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DIY: Make that sleeping bag lighter


A few days ago I tried to make a brief case for backpacking quilts. The idea is this: any insulation that you lie on doesn’t insulate very well. If it doesn’t insulate it’s wasted space and weight in your pack. Of course if you wiggle around in your sleep you’ll need to have that insulation, in case you roll over. If not, I’ve got a cool project.

bag with all seams removed
on the bottom

I picked up a sleeping bag using points collected from a store that although a “technical” bag, was a bit bulky for my tastes. It’s a 0 C (32 f) bag, but because it uses cheaper hollow fiber insulation it is heavy. Over 3 lbs. I decided to use it as a practice project on saving weight by removing all insulation on the bottom of the bag and replace it with a pocket for a custom cut closed cell foam pad. My future plan is to take a down bag and shift all the bottom insulation to the top to not save weight, but make it warmer.

I cut right above the shoulders
to be able to slip the pad in.

In the end, I cut off 5 ounces from the bag and 1 ounce from the sleeping pad. This was in a bag that already only had half the insulation on the bottom (as a technical bag, the maker understood the waste of insulation on the bottom.) In a normal bag you could probably save double that.

My suggestion is to start by weighing the bag and pad and measuring how large it is in a compression sack so you can tell how much you saved.

Here’s what I needed to do that:

  • sleeping bag (mummy)
  • closed cell foam pad.
  • scissors – to cut open the bottom of the bag to get access to the insulation and to cut the sleeping pad.
  • seam ripper – to remove horizontal seams and separate the insulation from the fabric.
  • marker – to trace the shape of the bottom of the bag onto the sleeping pad.
Here’s how I did it (Instructions below the video)
  1. On the bottom of the bag there should be two layers of fabric (inner and outer). Cut a horizontal line from one side to the other of the inner fabric just above shoulder height.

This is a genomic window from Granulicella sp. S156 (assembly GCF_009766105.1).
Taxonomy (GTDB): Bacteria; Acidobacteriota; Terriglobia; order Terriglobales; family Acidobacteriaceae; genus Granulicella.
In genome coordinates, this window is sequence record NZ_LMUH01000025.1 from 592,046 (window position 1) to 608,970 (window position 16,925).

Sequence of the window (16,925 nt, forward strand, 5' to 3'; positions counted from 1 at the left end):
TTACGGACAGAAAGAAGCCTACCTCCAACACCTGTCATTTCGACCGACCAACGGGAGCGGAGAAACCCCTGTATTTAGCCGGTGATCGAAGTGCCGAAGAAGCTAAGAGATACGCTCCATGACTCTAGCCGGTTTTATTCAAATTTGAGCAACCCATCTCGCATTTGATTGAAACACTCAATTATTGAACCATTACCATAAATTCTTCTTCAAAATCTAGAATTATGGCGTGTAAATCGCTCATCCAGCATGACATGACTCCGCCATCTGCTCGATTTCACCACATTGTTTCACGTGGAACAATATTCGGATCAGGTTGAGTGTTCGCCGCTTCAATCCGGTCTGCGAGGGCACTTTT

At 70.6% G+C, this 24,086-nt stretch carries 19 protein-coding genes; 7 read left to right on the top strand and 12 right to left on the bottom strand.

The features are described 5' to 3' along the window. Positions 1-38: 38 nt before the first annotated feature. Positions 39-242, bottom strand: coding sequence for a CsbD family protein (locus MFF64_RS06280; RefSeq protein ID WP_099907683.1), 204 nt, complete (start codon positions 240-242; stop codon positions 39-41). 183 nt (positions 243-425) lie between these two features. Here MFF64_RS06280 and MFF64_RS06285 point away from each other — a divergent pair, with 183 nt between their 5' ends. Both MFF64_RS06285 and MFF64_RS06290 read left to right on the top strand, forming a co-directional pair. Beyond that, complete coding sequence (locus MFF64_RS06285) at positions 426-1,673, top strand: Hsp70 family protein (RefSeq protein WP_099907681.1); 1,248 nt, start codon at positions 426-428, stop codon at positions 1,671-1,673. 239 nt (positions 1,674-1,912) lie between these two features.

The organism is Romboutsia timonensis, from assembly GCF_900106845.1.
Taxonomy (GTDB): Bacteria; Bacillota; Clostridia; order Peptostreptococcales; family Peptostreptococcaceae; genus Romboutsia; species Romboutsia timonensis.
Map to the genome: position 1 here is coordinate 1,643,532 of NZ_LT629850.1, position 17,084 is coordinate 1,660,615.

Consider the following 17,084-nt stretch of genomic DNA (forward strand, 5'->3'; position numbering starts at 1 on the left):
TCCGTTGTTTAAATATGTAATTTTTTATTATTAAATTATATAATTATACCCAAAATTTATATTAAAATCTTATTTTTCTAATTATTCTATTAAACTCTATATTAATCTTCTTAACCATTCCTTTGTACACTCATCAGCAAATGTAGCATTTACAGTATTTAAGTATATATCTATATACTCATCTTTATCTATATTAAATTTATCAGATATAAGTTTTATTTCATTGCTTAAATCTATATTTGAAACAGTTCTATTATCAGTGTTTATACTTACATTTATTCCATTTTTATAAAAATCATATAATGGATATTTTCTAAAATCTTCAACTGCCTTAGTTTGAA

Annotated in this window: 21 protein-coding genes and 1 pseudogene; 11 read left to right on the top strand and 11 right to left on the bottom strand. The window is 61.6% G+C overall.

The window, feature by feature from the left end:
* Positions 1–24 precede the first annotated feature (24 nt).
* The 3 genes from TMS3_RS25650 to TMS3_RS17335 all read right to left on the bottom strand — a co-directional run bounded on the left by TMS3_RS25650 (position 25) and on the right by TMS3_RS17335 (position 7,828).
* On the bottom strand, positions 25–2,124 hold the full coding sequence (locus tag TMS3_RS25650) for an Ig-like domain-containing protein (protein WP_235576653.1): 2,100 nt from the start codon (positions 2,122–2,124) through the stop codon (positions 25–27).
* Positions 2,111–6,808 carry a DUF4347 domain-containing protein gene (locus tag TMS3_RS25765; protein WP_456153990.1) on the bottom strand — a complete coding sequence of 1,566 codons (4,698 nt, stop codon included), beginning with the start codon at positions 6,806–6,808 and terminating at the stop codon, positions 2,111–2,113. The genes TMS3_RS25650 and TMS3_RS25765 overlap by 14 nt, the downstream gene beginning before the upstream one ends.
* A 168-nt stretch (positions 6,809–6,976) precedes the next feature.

2. Remove the horizontal seams from the bottom of the bag (ONLY the ones that hold the insulation in place).
  3. Carefully cut the insulation out from between the layers , leaving the bottom 10-12 inches of insulation in place to provide a foot box to keep your feet warmer.
  4. Place the bag on top of your foam pad.
  5. Trace the bottom seams of the bag on the foam pad. Make sure it will be snug along the bottom so as not to let air in the pad.
  6. Cut the foam pad along the lines.
  7. Slide the pad into the bottom of the bag.
  8. Weigh the final results and note the size. Oh and post below with how it went!
2.9 lbs, Compressed: 8″x10″


About The Author

A guy trying to get away from his desk so that he can fish, hike, play and just plain be in the outdoors.

Number of Entries : 375
  • http://retrofoam.com/spray-foam-insulation/ spray foam insulation

    The information is precisely one of the desirable source every reader should takes place of. Keep on partaking such useful information. Good Luck

  • PaulOsborn

    Thanks for the feedback!

  • Keatingdad

    Looks like you made your own Big Agnes bag at a fraction of the cost! Great job!

  • PaulOsborn

    Thanks! I can’t wait to try it out in April!

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